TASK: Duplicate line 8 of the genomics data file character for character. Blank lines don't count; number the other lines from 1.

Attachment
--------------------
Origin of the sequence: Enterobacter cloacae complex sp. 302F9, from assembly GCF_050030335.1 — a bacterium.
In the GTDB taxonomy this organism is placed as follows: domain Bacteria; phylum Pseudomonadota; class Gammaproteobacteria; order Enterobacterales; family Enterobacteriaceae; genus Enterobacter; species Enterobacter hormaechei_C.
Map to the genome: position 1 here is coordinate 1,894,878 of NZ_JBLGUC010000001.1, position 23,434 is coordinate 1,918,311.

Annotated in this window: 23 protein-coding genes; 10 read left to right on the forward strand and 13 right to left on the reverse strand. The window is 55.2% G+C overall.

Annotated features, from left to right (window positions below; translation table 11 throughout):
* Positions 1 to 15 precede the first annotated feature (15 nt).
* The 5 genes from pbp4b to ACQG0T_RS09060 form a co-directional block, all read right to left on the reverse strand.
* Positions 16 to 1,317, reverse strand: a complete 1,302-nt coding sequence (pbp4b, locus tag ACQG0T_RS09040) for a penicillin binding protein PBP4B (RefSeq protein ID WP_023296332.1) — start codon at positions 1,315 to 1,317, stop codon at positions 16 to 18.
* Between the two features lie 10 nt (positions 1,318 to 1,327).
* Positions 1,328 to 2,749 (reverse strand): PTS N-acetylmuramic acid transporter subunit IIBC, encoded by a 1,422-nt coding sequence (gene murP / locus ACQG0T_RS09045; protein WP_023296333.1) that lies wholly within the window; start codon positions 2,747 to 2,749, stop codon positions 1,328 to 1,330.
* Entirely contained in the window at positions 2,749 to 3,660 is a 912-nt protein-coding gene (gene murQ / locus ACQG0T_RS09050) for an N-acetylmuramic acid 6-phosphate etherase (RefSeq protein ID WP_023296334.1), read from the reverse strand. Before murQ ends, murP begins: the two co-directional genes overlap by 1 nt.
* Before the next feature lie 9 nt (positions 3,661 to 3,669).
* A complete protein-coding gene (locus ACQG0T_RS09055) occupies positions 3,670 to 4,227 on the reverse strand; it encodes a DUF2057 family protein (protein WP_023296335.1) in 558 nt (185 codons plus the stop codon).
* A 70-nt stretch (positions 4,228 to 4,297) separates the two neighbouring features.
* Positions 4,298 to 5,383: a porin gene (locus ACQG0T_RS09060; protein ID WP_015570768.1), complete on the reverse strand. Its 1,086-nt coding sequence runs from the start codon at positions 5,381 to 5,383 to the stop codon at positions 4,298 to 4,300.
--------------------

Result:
* Positions 16 to 1,317, reverse strand: a complete 1,302-nt coding sequence (pbp4b, locus tag ACQG0T_RS09040) for a penicillin binding protein PBP4B (RefSeq protein ID WP_023296332.1) — start codon at positions 1,315 to 1,317, stop codon at positions 16 to 18.